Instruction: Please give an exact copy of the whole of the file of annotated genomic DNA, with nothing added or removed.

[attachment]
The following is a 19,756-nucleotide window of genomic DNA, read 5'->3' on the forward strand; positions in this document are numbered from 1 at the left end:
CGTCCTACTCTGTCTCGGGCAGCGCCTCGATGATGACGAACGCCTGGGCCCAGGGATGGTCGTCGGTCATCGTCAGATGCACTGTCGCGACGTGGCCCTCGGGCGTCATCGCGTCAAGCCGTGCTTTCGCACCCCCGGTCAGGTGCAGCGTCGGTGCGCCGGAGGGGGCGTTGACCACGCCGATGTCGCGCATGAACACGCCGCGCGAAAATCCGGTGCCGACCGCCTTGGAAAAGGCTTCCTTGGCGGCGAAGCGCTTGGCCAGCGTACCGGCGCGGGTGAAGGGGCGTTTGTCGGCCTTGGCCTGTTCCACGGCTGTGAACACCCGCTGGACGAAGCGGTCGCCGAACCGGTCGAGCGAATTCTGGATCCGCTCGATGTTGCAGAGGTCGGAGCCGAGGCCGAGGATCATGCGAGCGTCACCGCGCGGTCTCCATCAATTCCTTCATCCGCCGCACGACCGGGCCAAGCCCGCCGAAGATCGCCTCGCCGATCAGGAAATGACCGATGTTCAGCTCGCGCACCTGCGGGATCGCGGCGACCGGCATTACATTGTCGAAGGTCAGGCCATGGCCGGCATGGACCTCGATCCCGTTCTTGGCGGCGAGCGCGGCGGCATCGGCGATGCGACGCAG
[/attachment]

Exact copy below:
The following is a 19,756-nucleotide window of genomic DNA, read 5'->3' on the forward strand; positions in this document are numbered from 1 at the left end:
CGTCCTACTCTGTCTCGGGCAGCGCCTCGATGATGACGAACGCCTGGGCCCAGGGATGGTCGTCGGTCATCGTCAGATGCACTGTCGCGACGTGGCCCTCGGGCGTCATCGCGTCAAGCCGTGCTTTCGCACCCCCGGTCAGGTGCAGCGTCGGTGCGCCGGAGGGGGCGTTGACCACGCCGATGTCGCGCATGAACACGCCGCGCGAAAATCCGGTGCCGACCGCCTTGGAAAAGGCTTCCTTGGCGGCGAAGCGCTTGGCCAGCGTACCGGCGCGGGTGAAGGGGCGTTTGTCGGCCTTGGCCTGTTCCACGGCTGTGAACACCCGCTGGACGAAGCGGTCGCCGAACCGGTCGAGCGAATTCTGGATCCGCTCGATGTTGCAGAGGTCGGAGCCGAGGCCGAGGATCATGCGAGCGTCACCGCGCGGTCTCCATCAATTCCTTCATCCGCCGCACGACCGGGCCAAGCCCGCCGAAGATCGCCTCGCCGATCAGGAAATGACCGATGTTCAGCTCGCGCACCTGCGGGATCGCGGCGACCGGCATTACATTGTCGAAGGTCAGGCCATGGCCGGCATGGACCTCGATCCCGTTCTTGGCGGCGAGCGCGGCGGCATCGGCGATGCGACGCAG